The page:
Finding Away: Kimi Werner Dives Among a Microplastic Crisis

Finding Away: Kimi Werner Dives Among a Microplastic Crisis

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Finding Away: Kimi Werner Dives Among a Microplastic Crisis

“There is no such place as ‘Away.'”

Born and raised on Maui, Kimi Werner has a natural affinity for the ocean. It has delivered her opportunities to explore many of the ways in which the water is at once playground, refresher of spirit and spoke in the wheel of life. The former United States National Spearfishing Champion and accomplished freediver is also a certified culinary chef who creates incredible dishes from her catch, and an artist who frequently paints scenes from the aquatic life. She’s also encountered and ridden a great white shark while diving – an experience that would top the list of fears for most.

But not for Werner. To her, swimming in a tangle of plastic trash is more frightening than grabbing a dorsal fin.

Werner’s home state, Hawaii, is in the center of the world’s largest gyre, and Werner has swum through trash just circulating around her. A “smog of microplastics” is how she describes the pollution – thousands of pounds of tiny bits of consumer plastic that washes up on the beaches of her home archipelago every day.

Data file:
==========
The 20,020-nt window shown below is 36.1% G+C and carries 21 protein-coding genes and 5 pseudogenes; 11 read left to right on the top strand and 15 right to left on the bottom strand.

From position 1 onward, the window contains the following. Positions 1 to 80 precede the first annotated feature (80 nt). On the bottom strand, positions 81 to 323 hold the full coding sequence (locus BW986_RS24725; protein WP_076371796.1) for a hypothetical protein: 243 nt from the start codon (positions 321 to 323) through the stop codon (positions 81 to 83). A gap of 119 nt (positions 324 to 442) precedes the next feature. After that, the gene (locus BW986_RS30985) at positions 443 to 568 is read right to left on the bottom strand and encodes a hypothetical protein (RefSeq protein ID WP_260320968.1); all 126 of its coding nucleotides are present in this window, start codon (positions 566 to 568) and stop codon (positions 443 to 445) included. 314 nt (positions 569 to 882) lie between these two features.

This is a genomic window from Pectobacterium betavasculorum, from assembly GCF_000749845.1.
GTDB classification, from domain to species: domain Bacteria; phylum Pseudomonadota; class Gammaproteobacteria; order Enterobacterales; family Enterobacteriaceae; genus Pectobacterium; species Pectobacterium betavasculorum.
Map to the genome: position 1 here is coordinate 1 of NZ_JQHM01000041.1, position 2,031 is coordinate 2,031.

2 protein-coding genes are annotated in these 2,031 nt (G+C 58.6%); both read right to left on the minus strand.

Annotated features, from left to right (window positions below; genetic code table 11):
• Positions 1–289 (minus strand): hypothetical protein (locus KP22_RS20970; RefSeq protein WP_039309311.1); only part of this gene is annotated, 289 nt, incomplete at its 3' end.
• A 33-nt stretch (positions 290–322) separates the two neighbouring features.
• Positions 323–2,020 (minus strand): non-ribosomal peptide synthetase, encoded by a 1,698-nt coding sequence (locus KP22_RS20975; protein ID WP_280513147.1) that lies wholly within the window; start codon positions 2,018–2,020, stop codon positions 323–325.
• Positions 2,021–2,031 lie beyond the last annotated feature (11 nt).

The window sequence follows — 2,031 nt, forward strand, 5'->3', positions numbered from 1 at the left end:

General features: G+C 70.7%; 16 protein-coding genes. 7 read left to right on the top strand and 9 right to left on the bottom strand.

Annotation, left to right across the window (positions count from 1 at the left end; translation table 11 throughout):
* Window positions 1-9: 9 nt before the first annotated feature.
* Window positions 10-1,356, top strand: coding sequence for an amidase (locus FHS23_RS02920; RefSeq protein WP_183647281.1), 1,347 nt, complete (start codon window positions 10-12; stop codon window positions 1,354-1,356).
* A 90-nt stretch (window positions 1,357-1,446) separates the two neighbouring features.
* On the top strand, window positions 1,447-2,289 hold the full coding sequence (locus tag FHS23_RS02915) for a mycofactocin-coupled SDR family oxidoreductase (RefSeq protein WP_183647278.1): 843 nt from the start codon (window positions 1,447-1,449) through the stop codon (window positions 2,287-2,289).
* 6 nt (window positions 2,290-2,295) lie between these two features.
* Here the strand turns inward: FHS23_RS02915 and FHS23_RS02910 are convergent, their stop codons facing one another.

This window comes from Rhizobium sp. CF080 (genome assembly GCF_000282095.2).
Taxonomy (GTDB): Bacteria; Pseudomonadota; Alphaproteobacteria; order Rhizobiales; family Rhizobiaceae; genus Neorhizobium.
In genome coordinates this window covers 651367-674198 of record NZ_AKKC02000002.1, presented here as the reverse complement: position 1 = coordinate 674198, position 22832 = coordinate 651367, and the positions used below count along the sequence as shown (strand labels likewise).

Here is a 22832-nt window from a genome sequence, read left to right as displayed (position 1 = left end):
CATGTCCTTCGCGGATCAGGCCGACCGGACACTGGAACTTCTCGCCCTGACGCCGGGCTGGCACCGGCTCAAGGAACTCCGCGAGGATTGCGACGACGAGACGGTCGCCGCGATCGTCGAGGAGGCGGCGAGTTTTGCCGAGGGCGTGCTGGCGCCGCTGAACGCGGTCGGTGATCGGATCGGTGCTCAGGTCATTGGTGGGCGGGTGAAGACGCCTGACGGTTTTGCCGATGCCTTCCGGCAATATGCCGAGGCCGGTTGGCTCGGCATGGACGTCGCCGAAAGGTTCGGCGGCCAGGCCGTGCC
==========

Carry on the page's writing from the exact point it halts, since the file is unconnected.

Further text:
But she’s not the sort to simply bear witness to the problem. “We all have a special place where when we’re there, we’re in our element and we know it,” Werner explains. “Whether that place is the ocean, snow, the desert, the mountains, I do think that we all have a responsibility to live our everyday lives in harmony to that place – to truly honor it.

“We got sold on this whole throwaway society, this whole throwaway idea that the more civilized you are, the more convenient everything should be,” she continues. “But there is no ‘away’; there is no such place as ‘away.’”

Werner recognizes that to stem the seemingly endless tide of single-use plastics, we need to begin at the source: us, and our consumer dependency on disposable items. So she’s made a return to the reusable. It began with a water bottle and has since expanded to include utensils, totes – even to-go containers.

“The more that I started just incorporating these daily decisions and seeing what I could do to reduce single-use plastic in my life, the more liberated I felt,” Werner shares. “Right now, completely eliminating single-use plastic entirely from our world isn’t possible. But I can’t help but believe that we can be the spark to start that fire, or to start that wave that will slowly grow and will slowly rise into a real solution, a lasting change.”

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